Campaign of the Month: October 2017
Blood and Bourbon
Ex-cop, former father, full-time fighter
“Let me tell you something about the beauty of destruction. There is a distinct art in boxing, because there is method, strategy, technique rules and all the bells and whistles that the general public knows. However, since the beginning of time mankind was destined to appreciate the art of combat; and that is the mortal sacrifice—you put yourself out there and display a virtual painting, an interactive canvas that portrays the nature of the human body and what it’s capable of, and as an outcome, the object of combat is not to sacrifice yourself to entertain spectators, no, but to make the other bastard sacrifice himself to entertain spectators – thus comes the art of honor. It’s not a thirst for blood, not at all—but an astonishment, an appreciation for the capabilities of a human that bares his soul naked for the art of combat using strictly his body. That’s entertainment.”
“Never fight ugly people—they have nothing to lose.”
“Don’t talk to me.”
—Alexander Shaw, in response to most questions
What does a monster look like?
Does it have a broken nose, the kind that’s been broken longer than it was ever fixed, the better to smell its broken prey with?
Does it ever, ever smile, or weep, or does it simply stare?
No. It also snarls.
What does a monster look like?
You can tell if it gets scared when it looks in the mirror.
Name: Alexander Jay Shaw
Date of Birth: July 8, 1953
Date of Ghouling: July 22, 1992
Apparent Age: 39 (looks closer to mid-40s)
Actual Age: 65
Weight: 215 Ibs
Eye Color: Brown
Hair Color: Graying
Complexion: Tanned and weather-worn
Shaw does not talk about his history, but others do. Those few Kindred who could be bothered to notice their lessers would remember his decade and a half of bouncer work at the Carnival Club, ghouled by none other than the Afterhours King himself.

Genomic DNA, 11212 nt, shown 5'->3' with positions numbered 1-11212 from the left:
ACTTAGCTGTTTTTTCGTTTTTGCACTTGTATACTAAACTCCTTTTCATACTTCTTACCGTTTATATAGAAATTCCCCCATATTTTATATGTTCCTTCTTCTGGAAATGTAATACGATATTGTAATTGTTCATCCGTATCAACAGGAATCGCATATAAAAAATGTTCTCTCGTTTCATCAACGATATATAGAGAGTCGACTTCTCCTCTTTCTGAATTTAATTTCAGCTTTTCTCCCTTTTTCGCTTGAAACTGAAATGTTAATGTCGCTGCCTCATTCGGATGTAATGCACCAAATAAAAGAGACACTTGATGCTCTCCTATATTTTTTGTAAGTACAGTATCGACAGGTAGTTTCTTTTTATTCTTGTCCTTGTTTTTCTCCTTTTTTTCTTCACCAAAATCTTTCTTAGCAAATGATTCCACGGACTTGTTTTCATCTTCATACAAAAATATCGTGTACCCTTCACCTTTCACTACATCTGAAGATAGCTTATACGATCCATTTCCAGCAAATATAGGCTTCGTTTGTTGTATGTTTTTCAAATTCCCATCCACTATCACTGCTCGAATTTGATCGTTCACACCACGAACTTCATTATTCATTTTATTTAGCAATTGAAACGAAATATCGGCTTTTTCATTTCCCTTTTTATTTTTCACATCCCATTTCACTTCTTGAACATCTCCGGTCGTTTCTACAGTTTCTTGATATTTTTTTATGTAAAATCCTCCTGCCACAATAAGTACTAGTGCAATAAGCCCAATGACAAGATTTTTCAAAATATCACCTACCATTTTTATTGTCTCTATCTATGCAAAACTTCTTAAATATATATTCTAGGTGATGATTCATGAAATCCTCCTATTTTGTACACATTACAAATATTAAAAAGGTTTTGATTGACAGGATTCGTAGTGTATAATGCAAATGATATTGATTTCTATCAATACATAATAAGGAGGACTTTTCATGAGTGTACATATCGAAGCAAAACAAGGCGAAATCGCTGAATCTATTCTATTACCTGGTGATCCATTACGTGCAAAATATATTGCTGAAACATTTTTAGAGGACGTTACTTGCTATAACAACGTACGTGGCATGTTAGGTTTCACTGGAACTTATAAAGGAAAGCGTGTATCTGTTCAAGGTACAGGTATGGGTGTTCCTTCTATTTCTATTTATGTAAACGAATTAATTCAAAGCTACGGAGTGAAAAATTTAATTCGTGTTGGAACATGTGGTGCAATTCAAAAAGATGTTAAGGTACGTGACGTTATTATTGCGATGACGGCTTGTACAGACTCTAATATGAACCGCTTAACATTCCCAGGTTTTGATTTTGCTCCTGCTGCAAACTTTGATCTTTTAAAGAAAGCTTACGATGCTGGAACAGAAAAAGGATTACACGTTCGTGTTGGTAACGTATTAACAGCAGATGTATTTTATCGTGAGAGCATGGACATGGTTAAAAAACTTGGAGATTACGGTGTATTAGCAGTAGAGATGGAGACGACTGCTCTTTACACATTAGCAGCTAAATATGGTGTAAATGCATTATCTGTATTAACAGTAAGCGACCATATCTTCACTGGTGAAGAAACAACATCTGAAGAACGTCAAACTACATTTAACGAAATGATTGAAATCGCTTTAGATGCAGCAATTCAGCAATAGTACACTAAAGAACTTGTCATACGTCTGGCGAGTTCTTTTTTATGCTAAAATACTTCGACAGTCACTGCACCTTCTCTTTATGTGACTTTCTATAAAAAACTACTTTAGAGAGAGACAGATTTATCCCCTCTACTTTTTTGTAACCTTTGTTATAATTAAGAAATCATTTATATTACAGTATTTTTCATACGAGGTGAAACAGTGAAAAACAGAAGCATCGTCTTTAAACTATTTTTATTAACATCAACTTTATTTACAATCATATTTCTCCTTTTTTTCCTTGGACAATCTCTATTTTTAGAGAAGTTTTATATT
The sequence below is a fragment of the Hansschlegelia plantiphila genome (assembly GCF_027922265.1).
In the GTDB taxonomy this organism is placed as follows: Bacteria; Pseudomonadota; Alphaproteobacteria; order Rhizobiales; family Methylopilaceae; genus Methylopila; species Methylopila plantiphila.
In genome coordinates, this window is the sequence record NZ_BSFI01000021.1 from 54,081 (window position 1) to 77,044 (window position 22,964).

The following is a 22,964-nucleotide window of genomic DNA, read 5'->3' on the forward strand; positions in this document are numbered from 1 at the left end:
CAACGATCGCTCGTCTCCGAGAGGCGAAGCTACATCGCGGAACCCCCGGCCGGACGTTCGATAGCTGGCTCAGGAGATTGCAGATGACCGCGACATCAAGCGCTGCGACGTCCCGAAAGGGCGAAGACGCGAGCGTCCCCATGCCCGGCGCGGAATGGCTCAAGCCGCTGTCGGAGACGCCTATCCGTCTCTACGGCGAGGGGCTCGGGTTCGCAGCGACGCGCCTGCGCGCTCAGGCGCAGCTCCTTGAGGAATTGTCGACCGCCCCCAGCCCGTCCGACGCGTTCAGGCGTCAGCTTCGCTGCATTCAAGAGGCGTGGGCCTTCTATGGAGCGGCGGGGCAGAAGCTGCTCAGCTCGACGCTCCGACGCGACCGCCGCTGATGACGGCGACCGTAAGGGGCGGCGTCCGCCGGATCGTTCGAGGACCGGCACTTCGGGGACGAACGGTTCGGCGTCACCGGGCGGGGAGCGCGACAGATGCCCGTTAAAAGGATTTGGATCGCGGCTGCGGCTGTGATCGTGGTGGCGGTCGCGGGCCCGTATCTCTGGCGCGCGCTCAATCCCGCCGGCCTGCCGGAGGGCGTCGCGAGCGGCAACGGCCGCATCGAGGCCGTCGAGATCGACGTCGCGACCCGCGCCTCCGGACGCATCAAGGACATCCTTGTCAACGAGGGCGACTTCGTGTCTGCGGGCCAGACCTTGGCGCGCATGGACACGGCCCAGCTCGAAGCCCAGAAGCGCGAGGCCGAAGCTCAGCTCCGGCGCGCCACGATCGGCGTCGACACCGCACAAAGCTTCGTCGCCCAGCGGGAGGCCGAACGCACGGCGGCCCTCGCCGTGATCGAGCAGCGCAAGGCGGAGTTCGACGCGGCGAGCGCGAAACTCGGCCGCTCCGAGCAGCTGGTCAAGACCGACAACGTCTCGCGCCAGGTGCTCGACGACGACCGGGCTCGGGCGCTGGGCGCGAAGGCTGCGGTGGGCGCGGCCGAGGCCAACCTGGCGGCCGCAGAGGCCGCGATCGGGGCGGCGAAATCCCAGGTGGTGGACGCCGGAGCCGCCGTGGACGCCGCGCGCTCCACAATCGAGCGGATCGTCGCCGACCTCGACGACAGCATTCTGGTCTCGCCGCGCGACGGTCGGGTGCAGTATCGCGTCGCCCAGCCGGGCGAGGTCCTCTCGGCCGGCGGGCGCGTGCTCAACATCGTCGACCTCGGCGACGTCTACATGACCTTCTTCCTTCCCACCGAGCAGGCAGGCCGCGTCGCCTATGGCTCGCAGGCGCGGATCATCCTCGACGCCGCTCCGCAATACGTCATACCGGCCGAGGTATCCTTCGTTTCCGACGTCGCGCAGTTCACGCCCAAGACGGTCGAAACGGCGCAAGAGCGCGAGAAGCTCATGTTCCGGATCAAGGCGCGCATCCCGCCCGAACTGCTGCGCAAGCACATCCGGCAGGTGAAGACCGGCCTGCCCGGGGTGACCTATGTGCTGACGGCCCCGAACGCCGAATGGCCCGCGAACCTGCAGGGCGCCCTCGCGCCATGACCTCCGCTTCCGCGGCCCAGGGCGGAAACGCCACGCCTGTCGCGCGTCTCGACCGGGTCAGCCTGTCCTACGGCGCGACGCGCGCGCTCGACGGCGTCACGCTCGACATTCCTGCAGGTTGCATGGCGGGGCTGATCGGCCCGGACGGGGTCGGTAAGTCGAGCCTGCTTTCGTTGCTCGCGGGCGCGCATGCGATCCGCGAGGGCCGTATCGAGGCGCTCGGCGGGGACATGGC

Those connected to the less savory elements of the Crescent City might remember stories of an Officer Shaw, the lawman who turned a blind eye to an illegal bare-knuckled boxing circuit in the Fauborg Marigny for the sole reward of stepping into the ring himself.
There are people behind rings like those, of course. They tell the boxers who gets to win and who gets to lose, then bets flow in from suckers who think that matches get decided in the ring.
Officer Shaw didn’t much like being told to take a dive. He wanted a fair fight. A real fight.
He was on his way home from a match he was supposed to lose when the Mob gave him a real fight. Three on one wasn’t a fair fight, though, especially when his face was already a bloody ruin from his last bout. His attackers left him for dead in the gutter.
Most Kindred can guess what happened after that, as well as the owner of the shadow that fell over Shaw’s broken form. It’s a good story about how to make a loyal ghoul. Watch them from a distance, wait until they’re in trouble, then pull their ass out of the fire.
Less often, though, you might find a Kindred who likes sad stories. Maybe they know what happened to Alexander Shaw’s little girl.
There are many eyes on the Afterhours King, and many who noticed first Shaw’s seeming retirement of a few years, and then his sudden transference to, of all Kindred, Isabella Suarez’s side. Indeed, it was Sundown’s gift to the neonate that alerted many of his patrons to their special relationship.
What tragedy in the making, then, is Shaw into now? Nobody can say for sure, save Shaw himself, and his former and current masters.
But this is well. Nobody likes sad stories anymore. They prefer to watch grown men beat each other to living shit for money.
And Alexander Shaw has always been very, very good at that.